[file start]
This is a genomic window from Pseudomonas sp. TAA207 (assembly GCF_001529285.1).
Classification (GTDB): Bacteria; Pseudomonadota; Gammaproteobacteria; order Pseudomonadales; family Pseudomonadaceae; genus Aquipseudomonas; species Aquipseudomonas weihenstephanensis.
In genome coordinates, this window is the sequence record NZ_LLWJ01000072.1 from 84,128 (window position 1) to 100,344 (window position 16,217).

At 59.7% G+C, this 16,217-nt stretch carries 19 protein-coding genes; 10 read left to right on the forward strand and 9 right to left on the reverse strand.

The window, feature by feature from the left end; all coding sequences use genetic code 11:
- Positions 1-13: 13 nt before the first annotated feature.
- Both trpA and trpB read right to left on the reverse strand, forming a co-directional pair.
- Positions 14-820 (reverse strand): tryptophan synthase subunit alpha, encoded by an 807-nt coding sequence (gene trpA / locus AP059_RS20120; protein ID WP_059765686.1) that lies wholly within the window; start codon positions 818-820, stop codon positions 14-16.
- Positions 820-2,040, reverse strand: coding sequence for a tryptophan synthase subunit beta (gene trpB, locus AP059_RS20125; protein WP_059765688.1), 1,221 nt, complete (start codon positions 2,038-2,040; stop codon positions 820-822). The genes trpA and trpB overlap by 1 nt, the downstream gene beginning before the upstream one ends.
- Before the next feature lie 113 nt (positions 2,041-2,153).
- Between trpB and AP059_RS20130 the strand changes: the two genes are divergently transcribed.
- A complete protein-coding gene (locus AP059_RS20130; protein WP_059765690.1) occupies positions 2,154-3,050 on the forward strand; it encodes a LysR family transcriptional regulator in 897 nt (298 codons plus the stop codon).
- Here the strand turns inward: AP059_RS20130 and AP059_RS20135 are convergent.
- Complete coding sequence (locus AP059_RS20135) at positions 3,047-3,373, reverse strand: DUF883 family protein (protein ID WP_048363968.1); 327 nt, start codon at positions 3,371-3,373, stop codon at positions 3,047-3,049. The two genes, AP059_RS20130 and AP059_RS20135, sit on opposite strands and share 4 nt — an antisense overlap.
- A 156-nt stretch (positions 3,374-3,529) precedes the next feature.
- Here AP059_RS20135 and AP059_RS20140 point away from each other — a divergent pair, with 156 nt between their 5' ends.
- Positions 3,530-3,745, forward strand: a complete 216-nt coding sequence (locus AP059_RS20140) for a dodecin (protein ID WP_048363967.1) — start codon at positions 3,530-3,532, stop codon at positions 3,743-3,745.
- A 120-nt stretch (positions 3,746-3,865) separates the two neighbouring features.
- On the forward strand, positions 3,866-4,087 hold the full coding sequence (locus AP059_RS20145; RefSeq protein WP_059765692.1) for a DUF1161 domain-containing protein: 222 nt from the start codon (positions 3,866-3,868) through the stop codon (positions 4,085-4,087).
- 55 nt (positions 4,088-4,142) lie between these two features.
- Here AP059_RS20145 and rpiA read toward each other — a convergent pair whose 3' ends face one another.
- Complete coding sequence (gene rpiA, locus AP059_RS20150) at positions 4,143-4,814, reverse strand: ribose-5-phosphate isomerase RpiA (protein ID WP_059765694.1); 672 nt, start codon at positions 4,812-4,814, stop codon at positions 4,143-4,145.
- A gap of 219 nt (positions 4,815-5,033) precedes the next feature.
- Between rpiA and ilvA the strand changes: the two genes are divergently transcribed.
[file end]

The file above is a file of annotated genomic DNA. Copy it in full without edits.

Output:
This is a genomic window from Pseudomonas sp. TAA207 (assembly GCF_001529285.1).
Classification (GTDB): Bacteria; Pseudomonadota; Gammaproteobacteria; order Pseudomonadales; family Pseudomonadaceae; genus Aquipseudomonas; species Aquipseudomonas weihenstephanensis.
In genome coordinates, this window is the sequence record NZ_LLWJ01000072.1 from 84,128 (window position 1) to 100,344 (window position 16,217).

At 59.7% G+C, this 16,217-nt stretch carries 19 protein-coding genes; 10 read left to right on the forward strand and 9 right to left on the reverse strand.

The window, feature by feature from the left end; all coding sequences use genetic code 11:
- Positions 1-13: 13 nt before the first annotated feature.
- Both trpA and trpB read right to left on the reverse strand, forming a co-directional pair.
- Positions 14-820 (reverse strand): tryptophan synthase subunit alpha, encoded by an 807-nt coding sequence (gene trpA / locus AP059_RS20120; protein ID WP_059765686.1) that lies wholly within the window; start codon positions 818-820, stop codon positions 14-16.
- Positions 820-2,040, reverse strand: coding sequence for a tryptophan synthase subunit beta (gene trpB, locus AP059_RS20125; protein WP_059765688.1), 1,221 nt, complete (start codon positions 2,038-2,040; stop codon positions 820-822). The genes trpA and trpB overlap by 1 nt, the downstream gene beginning before the upstream one ends.
- Before the next feature lie 113 nt (positions 2,041-2,153).
- Between trpB and AP059_RS20130 the strand changes: the two genes are divergently transcribed.
- A complete protein-coding gene (locus AP059_RS20130; protein WP_059765690.1) occupies positions 2,154-3,050 on the forward strand; it encodes a LysR family transcriptional regulator in 897 nt (298 codons plus the stop codon).
- Here the strand turns inward: AP059_RS20130 and AP059_RS20135 are convergent.
- Complete coding sequence (locus AP059_RS20135) at positions 3,047-3,373, reverse strand: DUF883 family protein (protein ID WP_048363968.1); 327 nt, start codon at positions 3,371-3,373, stop codon at positions 3,047-3,049. The two genes, AP059_RS20130 and AP059_RS20135, sit on opposite strands and share 4 nt — an antisense overlap.
- A 156-nt stretch (positions 3,374-3,529) precedes the next feature.
- Here AP059_RS20135 and AP059_RS20140 point away from each other — a divergent pair, with 156 nt between their 5' ends.
- Positions 3,530-3,745, forward strand: a complete 216-nt coding sequence (locus AP059_RS20140) for a dodecin (protein ID WP_048363967.1) — start codon at positions 3,530-3,532, stop codon at positions 3,743-3,745.
- A 120-nt stretch (positions 3,746-3,865) separates the two neighbouring features.
- On the forward strand, positions 3,866-4,087 hold the full coding sequence (locus AP059_RS20145; RefSeq protein WP_059765692.1) for a DUF1161 domain-containing protein: 222 nt from the start codon (positions 3,866-3,868) through the stop codon (positions 4,085-4,087).
- 55 nt (positions 4,088-4,142) lie between these two features.
- Here AP059_RS20145 and rpiA read toward each other — a convergent pair whose 3' ends face one another.
- Complete coding sequence (gene rpiA, locus AP059_RS20150) at positions 4,143-4,814, reverse strand: ribose-5-phosphate isomerase RpiA (protein ID WP_059765694.1); 672 nt, start codon at positions 4,812-4,814, stop codon at positions 4,143-4,145.
- A gap of 219 nt (positions 4,815-5,033) precedes the next feature.
- Between rpiA and ilvA the strand changes: the two genes are divergently transcribed.